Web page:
Raising funding in high school
“We want to give you an offer”
As a high school student, I faced a difficult decision: do I go to college or start a company? One of the critical moments in my decision-making process was when I had just raised over $800,000 in funding for my startup, code easy. At this point, I had various college acceptance letters, and I had to decide whether to pursue a life in a dorm room or focus on building my company.
Now, I am often asked why I chose to start a company so early. The truth is the goal isn't to be a CEO or have the title of a CEO. The goal is to solve a problem and build a solution that can be scaled to millions of people. It's not about ego; it's about making a real impact.
I have noticed that my friends and others look at me differently now that I am building a startup. They see me as someone who is doing something unique and challenging. Also, some have yet to learn what I am doing half the time and why I am on a plane rather than a dorm room. In fact, the same colleges that I was accepted to are now inviting me to give speeches about starting a company.
I have learned that building a startup is not easy. It requires hard work, dedication, and persistence. But it is also gratifying. I am solving problems and making a difference in the world. I am learning new things every day and growing as a person. I am grateful for the opportunity to build Kodezi and am excited to see where it will take me.
I'm both thankful and excited that Water Tower Ventures and RTP Global have invested in our pre-seed round, and I'm looking forward to what the next 12 months will bring! Jeremy, Idan, and the entire Water Tower team have been professional and incredible to work with, along with Tom and Alex from RTP Global! Thank you for believing in Kodezi, and I know we'll accomplish amazing things together.
Special thanks go out to Eric, who was the first to invest in my vision and has guided me through every aspect of the startup journey. Thank you for your guidance and unwavering support. I know answering questions at 3 am on Slack isn't fun.
Over the past year, I've worked relentlessly on Kodezi, a Grammarly for programmers. After finishing our closed beta last year, I realized this could have a much more significant impact than I initially thought.
I received thousands of sign-ups during the closed beta. I spoke with engineers, students from my high school, and students from top universities like MIT, Stanford, and Harvard. Each person shared a common pain point; they wanted to spend less time debugging and building more. Can you believe it takes 30x longer to fix a bug than to write code? It's a problem that programmers at all levels deal with daily, and existing solutions don't solve.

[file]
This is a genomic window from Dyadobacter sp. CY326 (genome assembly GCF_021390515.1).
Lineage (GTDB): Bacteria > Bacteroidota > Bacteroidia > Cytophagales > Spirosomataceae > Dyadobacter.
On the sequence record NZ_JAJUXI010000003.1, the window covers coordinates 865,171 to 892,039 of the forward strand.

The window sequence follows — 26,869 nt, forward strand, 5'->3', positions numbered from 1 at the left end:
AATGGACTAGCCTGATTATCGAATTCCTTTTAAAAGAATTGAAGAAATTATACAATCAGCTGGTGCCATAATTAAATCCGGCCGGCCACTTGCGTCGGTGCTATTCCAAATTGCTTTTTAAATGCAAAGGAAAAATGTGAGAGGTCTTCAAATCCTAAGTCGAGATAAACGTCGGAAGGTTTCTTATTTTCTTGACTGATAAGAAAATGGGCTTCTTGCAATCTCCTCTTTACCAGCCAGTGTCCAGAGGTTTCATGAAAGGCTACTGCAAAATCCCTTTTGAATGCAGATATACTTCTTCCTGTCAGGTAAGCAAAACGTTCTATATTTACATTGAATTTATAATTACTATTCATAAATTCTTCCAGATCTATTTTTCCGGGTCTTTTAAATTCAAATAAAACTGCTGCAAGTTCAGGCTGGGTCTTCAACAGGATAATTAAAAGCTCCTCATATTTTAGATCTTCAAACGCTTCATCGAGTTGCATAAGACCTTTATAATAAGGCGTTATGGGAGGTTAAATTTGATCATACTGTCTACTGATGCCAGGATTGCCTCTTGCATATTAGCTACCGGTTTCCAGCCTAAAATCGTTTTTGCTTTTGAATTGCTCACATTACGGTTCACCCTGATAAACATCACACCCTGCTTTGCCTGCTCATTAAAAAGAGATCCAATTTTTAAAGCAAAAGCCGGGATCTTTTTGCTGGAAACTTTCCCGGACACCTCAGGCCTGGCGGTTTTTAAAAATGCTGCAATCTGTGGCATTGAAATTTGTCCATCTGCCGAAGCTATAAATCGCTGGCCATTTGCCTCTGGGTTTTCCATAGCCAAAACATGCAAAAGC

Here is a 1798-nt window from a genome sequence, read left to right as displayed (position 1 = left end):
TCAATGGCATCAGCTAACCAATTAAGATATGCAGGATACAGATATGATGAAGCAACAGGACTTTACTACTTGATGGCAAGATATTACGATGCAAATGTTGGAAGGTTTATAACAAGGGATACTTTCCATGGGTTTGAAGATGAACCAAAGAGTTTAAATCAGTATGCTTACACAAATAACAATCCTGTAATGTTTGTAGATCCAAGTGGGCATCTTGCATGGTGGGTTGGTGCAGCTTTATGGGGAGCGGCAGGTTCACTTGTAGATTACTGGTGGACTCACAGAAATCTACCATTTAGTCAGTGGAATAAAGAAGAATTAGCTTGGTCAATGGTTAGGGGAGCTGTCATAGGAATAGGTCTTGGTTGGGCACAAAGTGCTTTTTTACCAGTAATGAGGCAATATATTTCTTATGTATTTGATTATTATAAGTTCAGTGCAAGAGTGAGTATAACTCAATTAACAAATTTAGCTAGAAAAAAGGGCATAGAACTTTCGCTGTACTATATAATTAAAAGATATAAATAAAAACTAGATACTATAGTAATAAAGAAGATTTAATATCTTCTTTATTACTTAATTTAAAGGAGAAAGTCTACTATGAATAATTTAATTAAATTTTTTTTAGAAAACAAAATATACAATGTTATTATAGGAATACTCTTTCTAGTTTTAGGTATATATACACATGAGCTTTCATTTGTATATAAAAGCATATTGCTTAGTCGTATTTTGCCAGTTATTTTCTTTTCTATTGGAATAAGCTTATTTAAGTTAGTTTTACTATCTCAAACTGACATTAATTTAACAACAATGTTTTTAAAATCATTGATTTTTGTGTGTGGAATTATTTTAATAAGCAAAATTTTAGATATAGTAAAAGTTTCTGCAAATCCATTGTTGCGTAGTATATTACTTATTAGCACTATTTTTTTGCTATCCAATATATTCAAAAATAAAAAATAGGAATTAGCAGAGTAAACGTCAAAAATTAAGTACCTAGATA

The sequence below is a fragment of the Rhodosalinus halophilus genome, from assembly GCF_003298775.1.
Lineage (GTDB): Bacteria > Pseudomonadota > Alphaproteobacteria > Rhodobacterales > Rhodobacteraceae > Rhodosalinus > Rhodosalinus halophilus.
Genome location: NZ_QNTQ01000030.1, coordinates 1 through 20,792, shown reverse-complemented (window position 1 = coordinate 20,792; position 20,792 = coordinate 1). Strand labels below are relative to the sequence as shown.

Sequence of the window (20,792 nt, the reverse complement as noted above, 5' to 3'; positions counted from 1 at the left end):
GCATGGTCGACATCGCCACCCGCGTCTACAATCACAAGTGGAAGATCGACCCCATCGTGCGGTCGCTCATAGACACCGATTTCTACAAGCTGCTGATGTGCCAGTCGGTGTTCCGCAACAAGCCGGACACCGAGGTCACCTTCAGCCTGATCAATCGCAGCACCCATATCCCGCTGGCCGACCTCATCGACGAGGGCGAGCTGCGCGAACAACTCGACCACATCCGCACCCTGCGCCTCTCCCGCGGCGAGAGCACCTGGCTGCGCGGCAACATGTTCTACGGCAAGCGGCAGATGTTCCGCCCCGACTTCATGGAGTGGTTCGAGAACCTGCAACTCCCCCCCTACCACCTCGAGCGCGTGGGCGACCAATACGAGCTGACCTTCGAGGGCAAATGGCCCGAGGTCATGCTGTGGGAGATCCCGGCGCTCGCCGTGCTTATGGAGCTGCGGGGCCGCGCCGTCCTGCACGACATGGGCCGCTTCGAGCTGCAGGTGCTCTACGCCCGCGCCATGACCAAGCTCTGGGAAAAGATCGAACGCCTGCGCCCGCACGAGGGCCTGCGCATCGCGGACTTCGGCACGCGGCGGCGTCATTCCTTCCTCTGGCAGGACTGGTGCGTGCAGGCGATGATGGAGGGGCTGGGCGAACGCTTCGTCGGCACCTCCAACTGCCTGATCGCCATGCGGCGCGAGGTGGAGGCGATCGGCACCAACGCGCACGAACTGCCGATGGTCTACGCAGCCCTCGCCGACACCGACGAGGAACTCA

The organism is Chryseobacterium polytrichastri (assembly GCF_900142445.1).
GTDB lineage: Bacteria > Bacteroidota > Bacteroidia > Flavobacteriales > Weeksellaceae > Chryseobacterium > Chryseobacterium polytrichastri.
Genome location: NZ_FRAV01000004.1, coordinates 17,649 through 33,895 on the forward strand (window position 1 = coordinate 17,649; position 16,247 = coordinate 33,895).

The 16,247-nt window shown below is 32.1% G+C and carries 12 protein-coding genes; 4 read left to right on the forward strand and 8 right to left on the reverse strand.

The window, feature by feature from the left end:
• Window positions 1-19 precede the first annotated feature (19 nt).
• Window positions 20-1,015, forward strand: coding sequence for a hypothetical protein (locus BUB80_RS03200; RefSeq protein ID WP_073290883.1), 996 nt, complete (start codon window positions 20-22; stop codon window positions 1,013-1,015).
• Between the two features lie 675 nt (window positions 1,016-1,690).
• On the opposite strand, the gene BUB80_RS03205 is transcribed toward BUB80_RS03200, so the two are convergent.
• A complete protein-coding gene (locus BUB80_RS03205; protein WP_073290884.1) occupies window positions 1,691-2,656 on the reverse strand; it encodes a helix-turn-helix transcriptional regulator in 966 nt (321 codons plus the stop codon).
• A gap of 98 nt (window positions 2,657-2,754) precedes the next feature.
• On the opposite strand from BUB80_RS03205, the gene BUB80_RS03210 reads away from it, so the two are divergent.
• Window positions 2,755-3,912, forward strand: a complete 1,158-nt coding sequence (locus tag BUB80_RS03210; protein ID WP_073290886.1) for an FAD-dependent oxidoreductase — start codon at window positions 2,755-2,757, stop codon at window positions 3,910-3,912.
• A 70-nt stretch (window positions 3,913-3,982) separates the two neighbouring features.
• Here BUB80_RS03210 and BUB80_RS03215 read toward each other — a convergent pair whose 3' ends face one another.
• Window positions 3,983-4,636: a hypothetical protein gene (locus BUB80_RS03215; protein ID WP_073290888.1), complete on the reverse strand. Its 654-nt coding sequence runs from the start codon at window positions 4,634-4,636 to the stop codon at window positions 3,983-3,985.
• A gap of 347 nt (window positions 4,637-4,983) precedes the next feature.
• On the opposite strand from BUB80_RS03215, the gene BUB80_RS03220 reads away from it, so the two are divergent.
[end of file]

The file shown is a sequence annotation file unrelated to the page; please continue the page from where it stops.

During this time, I never imagined I would also be spending countless hours talking to angel investors, venture capitalists, and CEOs of major tech companies.
"We love your idea, but you're too young."
"Will people want to use this?"
"I think you're better off working for a company than starting your own."
Despite receiving validation from my beta users, these were the most common responses I received from these meetings. I would also lie if I claimed these rejections didn't affect me. However, they didn't stop me from pursuing my startup goals since I realized Kodezi could profoundly impact education.
Today, we have scaled Kodezi to 9 different employees and accumulated over 200,000 beta users in less than six months of launch. We have hired a COO, leading our operations and growth who was previously at Gitlab, and are on a mission to maximize coding productivity across all programming sectors. Released new features to automatically debug code with detailed explanations, allowing users to generate entire codebases and functions from text, and many other features!
We are actively working on expanding our platform, growing our user base, and developing new features and products. We're also actively looking for partnerships to help us reach more developers and increase our user base. We're very excited about the future of Kodezi, and we look forward to continuing to provide the best coding experience to our users.
So yes, I’m an 19-year-old student. I’m unproven, untested, and I can’t legally drink at networking events. However, I’ve learned a lot in the past 12 months alone by doing and feel like I’m in my final year of an MBA program. The experience so far has been fun, exciting, stressful, and sometimes scary. I know I still have a long way to go, but with this new round of funding, a talented team, and a strong support system, I’m excited and optimistic about Kodezi’s future!